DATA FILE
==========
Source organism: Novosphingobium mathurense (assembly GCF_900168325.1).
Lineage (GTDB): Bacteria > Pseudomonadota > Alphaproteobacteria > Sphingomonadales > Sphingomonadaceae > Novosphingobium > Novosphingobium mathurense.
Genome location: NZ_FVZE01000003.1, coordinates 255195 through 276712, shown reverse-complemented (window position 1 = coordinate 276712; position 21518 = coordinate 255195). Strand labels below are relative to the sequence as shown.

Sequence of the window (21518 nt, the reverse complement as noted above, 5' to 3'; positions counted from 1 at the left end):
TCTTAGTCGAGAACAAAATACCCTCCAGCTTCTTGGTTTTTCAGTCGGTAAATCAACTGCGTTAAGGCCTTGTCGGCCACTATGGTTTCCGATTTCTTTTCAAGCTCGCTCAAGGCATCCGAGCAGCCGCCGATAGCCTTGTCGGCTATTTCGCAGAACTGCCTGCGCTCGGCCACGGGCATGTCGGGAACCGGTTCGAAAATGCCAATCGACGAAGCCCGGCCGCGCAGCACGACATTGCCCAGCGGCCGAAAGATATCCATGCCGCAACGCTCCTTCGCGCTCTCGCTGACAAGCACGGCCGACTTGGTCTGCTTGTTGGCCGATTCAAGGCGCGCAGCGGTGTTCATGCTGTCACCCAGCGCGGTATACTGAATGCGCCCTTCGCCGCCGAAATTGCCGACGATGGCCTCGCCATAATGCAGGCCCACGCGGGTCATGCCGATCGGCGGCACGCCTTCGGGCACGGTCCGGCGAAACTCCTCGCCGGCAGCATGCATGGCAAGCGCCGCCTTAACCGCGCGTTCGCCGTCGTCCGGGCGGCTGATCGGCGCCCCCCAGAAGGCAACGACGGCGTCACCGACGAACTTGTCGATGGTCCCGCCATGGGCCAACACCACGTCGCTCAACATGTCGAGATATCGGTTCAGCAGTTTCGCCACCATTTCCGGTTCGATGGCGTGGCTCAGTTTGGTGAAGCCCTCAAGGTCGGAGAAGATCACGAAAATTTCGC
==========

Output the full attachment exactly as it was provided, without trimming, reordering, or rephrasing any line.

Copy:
Source organism: Novosphingobium mathurense (assembly GCF_900168325.1).
Lineage (GTDB): Bacteria > Pseudomonadota > Alphaproteobacteria > Sphingomonadales > Sphingomonadaceae > Novosphingobium > Novosphingobium mathurense.
Genome location: NZ_FVZE01000003.1, coordinates 255195 through 276712, shown reverse-complemented (window position 1 = coordinate 276712; position 21518 = coordinate 255195). Strand labels below are relative to the sequence as shown.

Sequence of the window (21518 nt, the reverse complement as noted above, 5' to 3'; positions counted from 1 at the left end):
TCTTAGTCGAGAACAAAATACCCTCCAGCTTCTTGGTTTTTCAGTCGGTAAATCAACTGCGTTAAGGCCTTGTCGGCCACTATGGTTTCCGATTTCTTTTCAAGCTCGCTCAAGGCATCCGAGCAGCCGCCGATAGCCTTGTCGGCTATTTCGCAGAACTGCCTGCGCTCGGCCACGGGCATGTCGGGAACCGGTTCGAAAATGCCAATCGACGAAGCCCGGCCGCGCAGCACGACATTGCCCAGCGGCCGAAAGATATCCATGCCGCAACGCTCCTTCGCGCTCTCGCTGACAAGCACGGCCGACTTGGTCTGCTTGTTGGCCGATTCAAGGCGCGCAGCGGTGTTCATGCTGTCACCCAGCGCGGTATACTGAATGCGCCCTTCGCCGCCGAAATTGCCGACGATGGCCTCGCCATAATGCAGGCCCACGCGGGTCATGCCGATCGGCGGCACGCCTTCGGGCACGGTCCGGCGAAACTCCTCGCCGGCAGCATGCATGGCAAGCGCCGCCTTAACCGCGCGTTCGCCGTCGTCCGGGCGGCTGATCGGCGCCCCCCAGAAGGCAACGACGGCGTCACCGACGAACTTGTCGATGGTCCCGCCATGGGCCAACACCACGTCGCTCAACATGTCGAGATATCGGTTCAGCAGTTTCGCCACCATTTCCGGTTCGATGGCGTGGCTCAGTTTGGTGAAGCCCTCAAGGTCGGAGAAGATCACGAAAATTTCGC